Did somebody just say “James Bond”? The Walther PPK is obviously iconic. Gun enthusiasts and non-gun owners alike are familiar with this little pistol. It has been featured in plenty of media, namely the Bond movies and the excellent video game GoldenEye 007. Naturally, it was on my ever-growing list of guns that I wanted to buy. I did approach this with trepidation though. The 9-millimeter Kurz .380 variant received a couple of less than favorable reviews, but the .22 caliber was good to go, so I picked that up.
Everyone knows the PPK series is downright gorgeous. It has that old-school charm about it. The PPK/s features a full steel frame which means it’s pretty heavy for a pistol. I didn’t mind that though since I bought it as a range toy. One thing I wasn’t fond of was the magazine release. It is placed in a weird spot high up on the frame. It doesn’t ruin the whole experience or anything, but it’s worth mentioning.
This thing is a blast to shoot. The fun is mostly fueled by childhood nostalgia and the innate “funness” of .22 LR. Like you’d expect with any .22 firearm, the recoil is basically non-existent. Muzzle rise is barely noticeable which makes putting rounds on target a breeze. Plus, the accuracy on the PPK/s is fantastic, although I’m not a huge fan of the iron sights. They sit a little bit low and you can’t swap them out or adjust them since they are integrated into the slide. That issue aside, it’s a fun gun and has become one of my favorites to show off to my friends.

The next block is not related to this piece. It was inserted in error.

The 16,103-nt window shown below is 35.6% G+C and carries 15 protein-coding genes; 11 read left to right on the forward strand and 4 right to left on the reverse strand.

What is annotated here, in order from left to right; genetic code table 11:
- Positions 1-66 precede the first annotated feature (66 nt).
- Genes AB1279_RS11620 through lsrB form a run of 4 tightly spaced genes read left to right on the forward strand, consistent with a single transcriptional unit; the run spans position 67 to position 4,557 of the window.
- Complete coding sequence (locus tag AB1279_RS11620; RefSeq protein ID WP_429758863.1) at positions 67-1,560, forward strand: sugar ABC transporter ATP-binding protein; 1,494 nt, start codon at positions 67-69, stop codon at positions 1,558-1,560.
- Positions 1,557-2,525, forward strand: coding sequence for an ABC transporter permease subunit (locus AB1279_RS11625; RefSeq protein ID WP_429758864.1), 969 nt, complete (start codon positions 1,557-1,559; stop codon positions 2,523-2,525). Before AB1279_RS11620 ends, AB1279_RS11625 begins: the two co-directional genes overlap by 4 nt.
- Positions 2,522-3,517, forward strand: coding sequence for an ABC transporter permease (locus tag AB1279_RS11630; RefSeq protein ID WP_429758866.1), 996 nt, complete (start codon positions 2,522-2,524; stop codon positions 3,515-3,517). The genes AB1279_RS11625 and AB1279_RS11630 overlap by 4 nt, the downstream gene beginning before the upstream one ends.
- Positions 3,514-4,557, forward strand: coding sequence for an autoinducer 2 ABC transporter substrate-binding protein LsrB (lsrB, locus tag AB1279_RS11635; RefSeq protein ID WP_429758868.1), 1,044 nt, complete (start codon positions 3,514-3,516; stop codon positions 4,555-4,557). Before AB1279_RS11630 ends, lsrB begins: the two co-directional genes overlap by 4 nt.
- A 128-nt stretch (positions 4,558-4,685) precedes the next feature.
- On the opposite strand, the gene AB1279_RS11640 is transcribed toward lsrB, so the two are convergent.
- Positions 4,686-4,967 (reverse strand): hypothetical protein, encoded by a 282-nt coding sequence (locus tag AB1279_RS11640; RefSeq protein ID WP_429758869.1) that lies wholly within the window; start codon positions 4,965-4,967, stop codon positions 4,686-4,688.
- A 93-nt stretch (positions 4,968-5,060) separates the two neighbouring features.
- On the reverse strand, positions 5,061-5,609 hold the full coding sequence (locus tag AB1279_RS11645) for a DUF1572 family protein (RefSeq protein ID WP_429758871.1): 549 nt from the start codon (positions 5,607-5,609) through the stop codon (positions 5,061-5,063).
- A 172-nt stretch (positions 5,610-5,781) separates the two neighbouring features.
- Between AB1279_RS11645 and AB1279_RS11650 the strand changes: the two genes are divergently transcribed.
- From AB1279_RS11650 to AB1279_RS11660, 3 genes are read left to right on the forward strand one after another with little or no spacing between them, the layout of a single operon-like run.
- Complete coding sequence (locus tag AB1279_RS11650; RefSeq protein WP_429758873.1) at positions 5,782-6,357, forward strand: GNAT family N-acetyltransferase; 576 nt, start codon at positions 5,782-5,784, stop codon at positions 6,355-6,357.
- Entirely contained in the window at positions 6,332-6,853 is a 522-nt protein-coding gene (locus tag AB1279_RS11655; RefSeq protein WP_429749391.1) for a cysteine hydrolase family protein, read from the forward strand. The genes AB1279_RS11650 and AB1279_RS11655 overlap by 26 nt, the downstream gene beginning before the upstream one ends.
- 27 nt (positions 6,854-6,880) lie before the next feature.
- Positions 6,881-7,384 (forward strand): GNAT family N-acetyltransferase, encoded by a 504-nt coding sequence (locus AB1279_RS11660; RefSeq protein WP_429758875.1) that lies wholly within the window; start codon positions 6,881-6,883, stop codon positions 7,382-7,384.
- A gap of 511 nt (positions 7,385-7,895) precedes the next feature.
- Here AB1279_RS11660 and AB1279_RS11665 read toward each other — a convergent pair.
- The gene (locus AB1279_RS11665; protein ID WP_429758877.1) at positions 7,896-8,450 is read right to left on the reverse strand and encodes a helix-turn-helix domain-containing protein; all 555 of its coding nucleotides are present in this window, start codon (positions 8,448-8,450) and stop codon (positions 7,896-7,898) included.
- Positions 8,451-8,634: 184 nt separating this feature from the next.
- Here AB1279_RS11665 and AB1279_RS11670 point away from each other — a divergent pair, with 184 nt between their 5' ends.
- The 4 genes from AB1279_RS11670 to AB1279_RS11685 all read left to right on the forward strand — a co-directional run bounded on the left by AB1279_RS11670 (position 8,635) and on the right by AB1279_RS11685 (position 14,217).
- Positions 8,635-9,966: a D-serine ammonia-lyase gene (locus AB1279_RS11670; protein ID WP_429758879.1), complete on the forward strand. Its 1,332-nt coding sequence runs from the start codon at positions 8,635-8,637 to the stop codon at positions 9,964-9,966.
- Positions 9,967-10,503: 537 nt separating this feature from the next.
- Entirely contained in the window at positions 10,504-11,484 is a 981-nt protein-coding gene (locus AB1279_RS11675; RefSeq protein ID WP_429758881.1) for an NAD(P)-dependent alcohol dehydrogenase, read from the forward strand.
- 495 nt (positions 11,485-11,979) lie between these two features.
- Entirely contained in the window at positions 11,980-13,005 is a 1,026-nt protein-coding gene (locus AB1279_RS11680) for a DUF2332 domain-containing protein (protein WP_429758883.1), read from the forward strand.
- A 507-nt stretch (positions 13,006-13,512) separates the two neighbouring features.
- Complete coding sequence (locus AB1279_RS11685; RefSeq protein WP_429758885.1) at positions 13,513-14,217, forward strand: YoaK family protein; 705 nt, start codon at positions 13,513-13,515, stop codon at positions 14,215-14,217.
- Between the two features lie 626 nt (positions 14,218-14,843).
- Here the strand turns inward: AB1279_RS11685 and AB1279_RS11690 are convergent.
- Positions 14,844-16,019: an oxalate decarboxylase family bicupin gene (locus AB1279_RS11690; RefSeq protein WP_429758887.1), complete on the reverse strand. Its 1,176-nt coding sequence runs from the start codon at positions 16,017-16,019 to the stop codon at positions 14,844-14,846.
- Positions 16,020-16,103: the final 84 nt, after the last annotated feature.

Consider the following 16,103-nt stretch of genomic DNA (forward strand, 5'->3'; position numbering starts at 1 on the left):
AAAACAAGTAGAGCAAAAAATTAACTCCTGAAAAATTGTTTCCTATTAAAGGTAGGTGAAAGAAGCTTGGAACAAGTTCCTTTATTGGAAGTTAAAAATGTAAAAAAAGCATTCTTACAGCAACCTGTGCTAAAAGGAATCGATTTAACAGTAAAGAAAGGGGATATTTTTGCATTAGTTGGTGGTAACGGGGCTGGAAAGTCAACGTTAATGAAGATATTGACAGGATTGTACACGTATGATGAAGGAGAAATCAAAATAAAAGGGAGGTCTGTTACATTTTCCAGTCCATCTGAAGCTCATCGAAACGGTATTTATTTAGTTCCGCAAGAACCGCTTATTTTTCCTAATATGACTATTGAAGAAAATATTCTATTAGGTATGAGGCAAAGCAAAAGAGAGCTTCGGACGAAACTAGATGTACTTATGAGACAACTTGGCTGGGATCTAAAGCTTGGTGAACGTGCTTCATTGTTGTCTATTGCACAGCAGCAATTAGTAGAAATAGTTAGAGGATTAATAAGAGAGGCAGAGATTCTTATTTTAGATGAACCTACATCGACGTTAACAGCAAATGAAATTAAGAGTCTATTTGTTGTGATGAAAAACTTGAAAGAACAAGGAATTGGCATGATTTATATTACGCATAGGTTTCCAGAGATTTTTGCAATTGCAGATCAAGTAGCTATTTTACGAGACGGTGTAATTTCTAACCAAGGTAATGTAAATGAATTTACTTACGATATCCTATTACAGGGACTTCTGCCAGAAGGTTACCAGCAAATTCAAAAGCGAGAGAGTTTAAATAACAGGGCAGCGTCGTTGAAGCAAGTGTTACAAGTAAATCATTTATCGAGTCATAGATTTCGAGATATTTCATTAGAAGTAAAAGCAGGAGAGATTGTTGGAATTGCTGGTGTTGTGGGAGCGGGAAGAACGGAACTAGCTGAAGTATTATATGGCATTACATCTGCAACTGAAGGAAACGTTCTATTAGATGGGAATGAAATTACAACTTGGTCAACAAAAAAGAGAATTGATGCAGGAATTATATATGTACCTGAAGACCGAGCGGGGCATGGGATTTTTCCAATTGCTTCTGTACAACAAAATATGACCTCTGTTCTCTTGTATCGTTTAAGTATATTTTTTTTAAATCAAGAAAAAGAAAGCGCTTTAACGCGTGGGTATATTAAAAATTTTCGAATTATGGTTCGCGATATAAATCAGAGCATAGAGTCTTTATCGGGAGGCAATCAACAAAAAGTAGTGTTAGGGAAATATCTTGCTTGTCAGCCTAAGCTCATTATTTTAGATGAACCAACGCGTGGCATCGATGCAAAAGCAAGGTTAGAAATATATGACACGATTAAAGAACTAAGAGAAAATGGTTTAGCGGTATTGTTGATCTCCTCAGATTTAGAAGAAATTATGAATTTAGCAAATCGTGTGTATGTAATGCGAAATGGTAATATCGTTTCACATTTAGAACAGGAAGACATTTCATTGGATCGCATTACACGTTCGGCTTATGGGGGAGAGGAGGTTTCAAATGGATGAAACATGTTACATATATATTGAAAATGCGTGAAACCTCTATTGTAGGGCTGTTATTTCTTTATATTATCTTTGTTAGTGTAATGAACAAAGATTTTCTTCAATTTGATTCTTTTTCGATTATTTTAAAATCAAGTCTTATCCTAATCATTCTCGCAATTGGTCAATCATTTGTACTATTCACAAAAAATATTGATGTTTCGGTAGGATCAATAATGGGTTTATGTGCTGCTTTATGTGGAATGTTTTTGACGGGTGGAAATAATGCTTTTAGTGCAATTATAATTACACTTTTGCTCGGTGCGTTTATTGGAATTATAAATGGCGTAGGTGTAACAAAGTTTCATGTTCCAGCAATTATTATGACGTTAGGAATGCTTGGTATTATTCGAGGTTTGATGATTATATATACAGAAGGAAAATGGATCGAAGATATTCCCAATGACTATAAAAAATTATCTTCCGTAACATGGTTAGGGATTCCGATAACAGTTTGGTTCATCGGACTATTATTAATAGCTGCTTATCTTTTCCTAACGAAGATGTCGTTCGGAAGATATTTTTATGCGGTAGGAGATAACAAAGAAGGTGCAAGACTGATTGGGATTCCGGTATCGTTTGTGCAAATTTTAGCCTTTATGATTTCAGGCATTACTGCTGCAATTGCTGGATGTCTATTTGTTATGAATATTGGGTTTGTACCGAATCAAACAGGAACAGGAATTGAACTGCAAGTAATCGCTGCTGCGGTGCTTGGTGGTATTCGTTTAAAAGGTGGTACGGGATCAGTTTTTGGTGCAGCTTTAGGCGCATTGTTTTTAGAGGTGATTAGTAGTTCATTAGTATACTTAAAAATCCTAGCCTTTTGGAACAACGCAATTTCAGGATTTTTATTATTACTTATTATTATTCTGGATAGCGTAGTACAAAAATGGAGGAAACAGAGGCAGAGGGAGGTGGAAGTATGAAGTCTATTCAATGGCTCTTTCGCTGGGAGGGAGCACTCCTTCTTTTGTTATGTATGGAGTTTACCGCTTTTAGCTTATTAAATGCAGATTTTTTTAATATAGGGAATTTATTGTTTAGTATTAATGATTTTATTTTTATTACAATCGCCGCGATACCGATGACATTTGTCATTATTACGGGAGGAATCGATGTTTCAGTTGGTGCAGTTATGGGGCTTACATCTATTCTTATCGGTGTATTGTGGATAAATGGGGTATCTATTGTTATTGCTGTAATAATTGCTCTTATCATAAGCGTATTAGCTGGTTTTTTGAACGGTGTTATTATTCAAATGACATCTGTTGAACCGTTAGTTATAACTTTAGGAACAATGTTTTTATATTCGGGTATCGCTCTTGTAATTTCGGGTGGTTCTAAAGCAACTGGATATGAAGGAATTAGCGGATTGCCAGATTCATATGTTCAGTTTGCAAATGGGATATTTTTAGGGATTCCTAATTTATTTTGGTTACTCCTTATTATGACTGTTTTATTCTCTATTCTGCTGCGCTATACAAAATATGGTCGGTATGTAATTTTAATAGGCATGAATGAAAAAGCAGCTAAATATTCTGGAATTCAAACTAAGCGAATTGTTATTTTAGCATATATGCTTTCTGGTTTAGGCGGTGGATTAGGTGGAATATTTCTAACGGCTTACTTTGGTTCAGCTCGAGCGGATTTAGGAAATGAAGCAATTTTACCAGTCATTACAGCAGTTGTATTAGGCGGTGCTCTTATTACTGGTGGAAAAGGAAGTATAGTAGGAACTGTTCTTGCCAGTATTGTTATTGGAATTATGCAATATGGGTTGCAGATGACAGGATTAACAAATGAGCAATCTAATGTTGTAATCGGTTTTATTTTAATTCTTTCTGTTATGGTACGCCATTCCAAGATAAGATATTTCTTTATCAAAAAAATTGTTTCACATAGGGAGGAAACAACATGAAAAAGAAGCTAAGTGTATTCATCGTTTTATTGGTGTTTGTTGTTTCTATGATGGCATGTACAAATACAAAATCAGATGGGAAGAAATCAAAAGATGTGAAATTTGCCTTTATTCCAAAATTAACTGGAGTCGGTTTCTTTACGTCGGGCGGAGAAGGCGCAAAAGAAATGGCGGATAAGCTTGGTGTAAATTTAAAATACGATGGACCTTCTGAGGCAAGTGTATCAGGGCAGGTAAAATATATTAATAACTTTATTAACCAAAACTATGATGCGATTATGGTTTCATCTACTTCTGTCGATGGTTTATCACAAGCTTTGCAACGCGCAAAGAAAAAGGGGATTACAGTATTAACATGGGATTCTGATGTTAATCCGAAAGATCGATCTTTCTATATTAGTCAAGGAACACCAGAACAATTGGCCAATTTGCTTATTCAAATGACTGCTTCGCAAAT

I don’t really have much of use for the PPK/s though. I’m highly opposed to carrying .22 gun for self-defense and have plenty of other more modern guns for varmint shooting. That said, this is the perfect gun for a fun time at the range, even if it does just sit in my safe most of the time.
Reliability is a little dicey for a lot of .22 caliber guns, but the PPK ran well for the most part. I ran Cascade Cartridge Inc. ammunition almost the entire time and the PPK ate all that up with no problem. Some of my bottom-of-the-barrel stuff created a malfunction a couple of times, but I don’t really hold that against the gun too much.
What I do hold against the gun is the double-action trigger. The single-action is fine, but good God that double-action is heavy, especially for a .22 caliber gun. Luckily, I’m almost never shooting it with the hammer forward because why would I do that?
The PPK/s really hit me in the childhood nostalgia bone and was everything I hoped for. It is not a practical gun but I didn’t buy it to be practical. I bought it because I wanted something fun, and the Walther PPK/s has that in spades.
Richard Douglas writes on firearms, defense, and security issues. He is the founder and editor of Scopes Field, and a columnist at the National Interest, 1945, Daily Caller, and other publications.